Suman Varma’s mother was diagnosed with the first stage of asymptomatic breast cancer twenty years ago. She shares her story as a caregiver and a daughter who fought with all her might to save her mother from the dreaded disease:
Twenty years ago, computers and google had just arrived. It was traumatic back then. We did not even know what questions should we ask the doctor. A boy from our office had gone through chemo, and I asked him whether chemo is a pill or a tablet. He laughed at me and asked me to google information about cancer. That set off my journey towards understanding this disease. By the time it was the second chemo, we had downloaded several hundred pages of information.
Effects My mother had two remissions. But when cancer knocked on our doors for the third time and metastasized to several parts of the body, it was challenging, but the brave mother & daughter felt we could conquer it.
Family Support :
It was a difficult journey for all of us. But my mother was extremely graceful. There was some amount of bravado in the way we handled it. Partly, because of the asymptomatic nature and slightly because we were sub-consciously in denial. I never gave up HOPE except on the last day when the doctor said, “the game is over.” I pushed him aside and said, “go home. She is my mother, and I am not giving up” only to be proven wrong.
If you know what the illness will do to your body, you will prepare your mind a little better. It was extremely traumatic towards the end. Dimple Parmar’s ZenOnco.io and Love Heals Cancer taught me that eating the right kind of food, right medicines, and lifestyle changes can go a great way in healing.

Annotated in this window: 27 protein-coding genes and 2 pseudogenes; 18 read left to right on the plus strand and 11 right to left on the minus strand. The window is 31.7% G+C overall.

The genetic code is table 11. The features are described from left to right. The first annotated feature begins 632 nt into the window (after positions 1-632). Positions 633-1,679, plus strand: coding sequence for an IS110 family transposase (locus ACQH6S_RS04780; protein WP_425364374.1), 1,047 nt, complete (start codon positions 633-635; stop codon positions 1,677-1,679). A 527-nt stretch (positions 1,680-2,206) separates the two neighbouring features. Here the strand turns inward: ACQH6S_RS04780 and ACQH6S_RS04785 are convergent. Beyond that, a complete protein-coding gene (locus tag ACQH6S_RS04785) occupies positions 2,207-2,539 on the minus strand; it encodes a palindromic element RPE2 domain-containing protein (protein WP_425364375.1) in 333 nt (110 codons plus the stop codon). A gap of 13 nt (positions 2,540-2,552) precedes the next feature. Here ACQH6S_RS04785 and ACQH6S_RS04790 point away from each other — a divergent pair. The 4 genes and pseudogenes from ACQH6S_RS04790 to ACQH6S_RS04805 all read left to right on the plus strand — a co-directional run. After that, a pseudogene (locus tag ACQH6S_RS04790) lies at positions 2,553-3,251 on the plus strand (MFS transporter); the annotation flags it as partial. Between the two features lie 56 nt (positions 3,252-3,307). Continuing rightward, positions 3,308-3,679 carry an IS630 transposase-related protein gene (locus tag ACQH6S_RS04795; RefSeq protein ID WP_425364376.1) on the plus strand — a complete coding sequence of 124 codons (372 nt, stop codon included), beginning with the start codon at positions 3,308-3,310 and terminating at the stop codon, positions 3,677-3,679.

The treatment many years ago was rudimentary, unlike today. My mother’s condition was asymptomatic. Therefore, she has never experienced what other people go through. I am working closely with the board of Win Over Cancer to help increase awareness about the disease.
It tears you down to see your loved ones going through physical pain. The brighter part is that people are a lot more hopeful today because of increasing awareness. There is a lot more emotional and personal care given to patients as well as caregivers today. Cancer is not just for the patient. It’s for the entire family. In hindsight, I also feel that HOPE is a great thing to hold on to when reality sings a different tune.